Blockchain Might Help Build China’s Industrial Internet

Blockchain, News, Opinion | May 9, 2019 By:

Blockchain technology is fundamentally the automation of trust – replacement of people with machines to execute the transfer of value. Correctly implemented, blockchain technology can lower the incidence of fraud and reduces friction because whatever digital representation of value that happens on a blockchain stays on the blockchain – it cannot be altered. While the government of China has banned crypto trading, ICOs and now may want to stop the growth of crypto mining, it is embracing blockchain technology to help create its “industrial internet.”

At face value, it is clear why the Chinese government would highly value blockchain technology, especially as it can be a tool to reduce corruption. For example, the ability of a corrupt official to cheat the system becomes more difficult – if 200,000 litres of widget juice made in Wuhan were shipped to Shenzhen, an inspector in Guangzhou can’t easily skim 1,000 litres for himself and hope no one will notice downstream that the total volume is slightly off. At each step in the supply chain, the amount recorded originally on the blockchain will be verified before it is passed to the next step, and thus the skimming culprit would be easily identified.

Combining blockchain technology with other data automation technologies such as artificial intelligence (AI) and cloud computing synergistically offers even more benefits. AI is the “automation of inference,” i.e. the automation of detecting patterns and drawing conclusions. Cloud computing is the “automation of IT resource deployment,” where applications and computing power can be accessed as needed on demand.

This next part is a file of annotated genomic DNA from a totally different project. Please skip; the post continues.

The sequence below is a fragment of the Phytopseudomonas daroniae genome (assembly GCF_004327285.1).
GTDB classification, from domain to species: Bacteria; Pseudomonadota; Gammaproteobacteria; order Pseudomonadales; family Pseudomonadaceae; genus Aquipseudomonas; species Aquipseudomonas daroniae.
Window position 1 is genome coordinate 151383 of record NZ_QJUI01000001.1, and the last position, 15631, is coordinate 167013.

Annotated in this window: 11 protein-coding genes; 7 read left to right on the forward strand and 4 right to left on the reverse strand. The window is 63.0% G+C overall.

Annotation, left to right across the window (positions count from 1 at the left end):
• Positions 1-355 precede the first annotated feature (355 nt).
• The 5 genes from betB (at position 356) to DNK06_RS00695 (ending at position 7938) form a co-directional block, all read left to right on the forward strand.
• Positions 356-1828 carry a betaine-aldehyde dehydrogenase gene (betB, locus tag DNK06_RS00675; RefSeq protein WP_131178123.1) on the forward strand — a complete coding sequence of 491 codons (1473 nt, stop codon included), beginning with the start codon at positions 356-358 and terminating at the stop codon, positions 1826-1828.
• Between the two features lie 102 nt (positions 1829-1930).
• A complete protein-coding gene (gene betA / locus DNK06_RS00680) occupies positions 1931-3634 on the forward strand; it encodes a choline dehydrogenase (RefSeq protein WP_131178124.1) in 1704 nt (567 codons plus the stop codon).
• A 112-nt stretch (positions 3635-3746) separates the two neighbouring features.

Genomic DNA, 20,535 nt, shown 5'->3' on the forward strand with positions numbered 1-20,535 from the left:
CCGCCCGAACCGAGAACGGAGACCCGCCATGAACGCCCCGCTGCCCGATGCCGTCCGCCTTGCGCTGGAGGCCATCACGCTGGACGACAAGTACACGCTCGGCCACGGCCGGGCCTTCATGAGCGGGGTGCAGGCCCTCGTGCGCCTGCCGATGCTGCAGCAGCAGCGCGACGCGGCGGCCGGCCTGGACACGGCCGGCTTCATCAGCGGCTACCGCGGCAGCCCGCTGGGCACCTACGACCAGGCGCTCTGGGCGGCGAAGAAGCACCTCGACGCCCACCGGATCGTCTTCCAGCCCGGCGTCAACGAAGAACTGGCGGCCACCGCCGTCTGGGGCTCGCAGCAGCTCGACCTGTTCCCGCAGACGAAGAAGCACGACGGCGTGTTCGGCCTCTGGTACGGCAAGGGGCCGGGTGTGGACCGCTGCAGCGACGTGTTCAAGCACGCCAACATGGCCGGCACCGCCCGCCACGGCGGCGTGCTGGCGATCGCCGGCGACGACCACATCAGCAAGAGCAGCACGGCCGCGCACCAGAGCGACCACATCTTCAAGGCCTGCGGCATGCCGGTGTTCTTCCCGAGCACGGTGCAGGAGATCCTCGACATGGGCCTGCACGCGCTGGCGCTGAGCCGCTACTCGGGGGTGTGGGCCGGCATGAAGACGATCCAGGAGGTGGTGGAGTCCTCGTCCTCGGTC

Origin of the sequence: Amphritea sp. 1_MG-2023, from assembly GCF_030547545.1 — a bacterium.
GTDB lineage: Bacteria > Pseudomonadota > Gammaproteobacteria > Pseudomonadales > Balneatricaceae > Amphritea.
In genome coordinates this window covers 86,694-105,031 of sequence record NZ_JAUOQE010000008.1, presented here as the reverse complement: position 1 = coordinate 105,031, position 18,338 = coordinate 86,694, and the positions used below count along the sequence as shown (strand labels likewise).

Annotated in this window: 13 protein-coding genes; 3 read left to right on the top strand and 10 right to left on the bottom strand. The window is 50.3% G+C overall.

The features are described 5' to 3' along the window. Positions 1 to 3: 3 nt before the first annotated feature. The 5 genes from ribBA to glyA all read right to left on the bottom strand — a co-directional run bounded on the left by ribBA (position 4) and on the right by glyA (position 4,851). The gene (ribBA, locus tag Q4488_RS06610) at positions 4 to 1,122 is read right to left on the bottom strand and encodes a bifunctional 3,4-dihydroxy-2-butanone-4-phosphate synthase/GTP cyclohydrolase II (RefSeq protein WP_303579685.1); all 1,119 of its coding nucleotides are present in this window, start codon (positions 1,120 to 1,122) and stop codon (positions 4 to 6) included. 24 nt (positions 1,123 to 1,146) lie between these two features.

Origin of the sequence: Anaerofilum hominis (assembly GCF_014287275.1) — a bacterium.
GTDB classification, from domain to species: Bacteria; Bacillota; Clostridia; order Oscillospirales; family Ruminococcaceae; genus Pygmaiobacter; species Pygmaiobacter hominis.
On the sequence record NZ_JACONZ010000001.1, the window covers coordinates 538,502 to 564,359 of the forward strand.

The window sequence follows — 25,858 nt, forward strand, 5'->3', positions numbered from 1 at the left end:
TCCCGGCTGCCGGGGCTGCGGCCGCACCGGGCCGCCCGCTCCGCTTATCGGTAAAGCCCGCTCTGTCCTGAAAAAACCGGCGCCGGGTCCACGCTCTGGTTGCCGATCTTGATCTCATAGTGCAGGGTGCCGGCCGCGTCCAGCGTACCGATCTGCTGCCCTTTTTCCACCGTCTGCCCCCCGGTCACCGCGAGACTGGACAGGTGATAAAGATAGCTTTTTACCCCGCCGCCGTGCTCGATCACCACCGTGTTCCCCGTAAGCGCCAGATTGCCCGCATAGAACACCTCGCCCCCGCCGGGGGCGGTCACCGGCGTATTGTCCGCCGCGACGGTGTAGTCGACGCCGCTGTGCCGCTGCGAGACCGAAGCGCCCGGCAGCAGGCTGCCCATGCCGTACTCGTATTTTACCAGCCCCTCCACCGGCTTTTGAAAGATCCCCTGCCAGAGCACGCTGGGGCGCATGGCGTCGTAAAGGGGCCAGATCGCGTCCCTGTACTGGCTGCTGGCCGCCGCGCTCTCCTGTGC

These automation technologies are made stronger with the use of blockchain technology and vice versa. For example, in a supply chain, blockchain technology can be used to ensure provenance through the supply chain, AI can be used to optimize logistics and detect unusual patterns, while cloud computing can be used as a methodology to more efficiently execute some or all of this technology deployment. As China is the “world’s factory,” obtaining a leadership position in these “industrial internet” technologies is critical to it maintaining continued growth and increasing productivity.

It should be noted that some believe that quantum computing advances, where China has made substantial progress, threatens blockchain technology, which relies on cryptography that quantum computing is “on the verge” of rendering obsolete. While this makes for good sci-fi, the reality that quantum computers are years, if not decades away from achieving this – quantum computers rely on “quantum bits” for computation, which today number less than 100 in the most advanced computers, while hundreds of thousands or millions are needed to break these cryptographic codes. In the interim, quantum resistant cryptography is already well understood and is being integrated into the latest new blockchains – your bitcoins are safe for the foreseeable future!

Of more immediate concern is how blockchain technology can be used for both good and “less good” purposes. As the blockchain allows for full traceability of transactions, state-issued digital fiat currency recorded on a blockchain becomes a mechanism for ensuring the state knows who is transacting with whom. While traditional cryptocurrencies such as bitcoin are pseudo-anonymous and new cryptocurrencies such as Monero and Grin ensure even greater levels of user privacy, any state-run blockchain (just as will be the case with a Facebook Coin) will offer full transaction traceability. While this is largely the case in China already given the prevalence of WeChat Pay and Alipay, a blockchain based state-run currency could provide the government with even greater levels of visibility into its citizens’ lives. While we all enjoy celebrating the benefits of new technology, no one should be surprised when it is also used as a mechanism to monitor and control on a mass scale.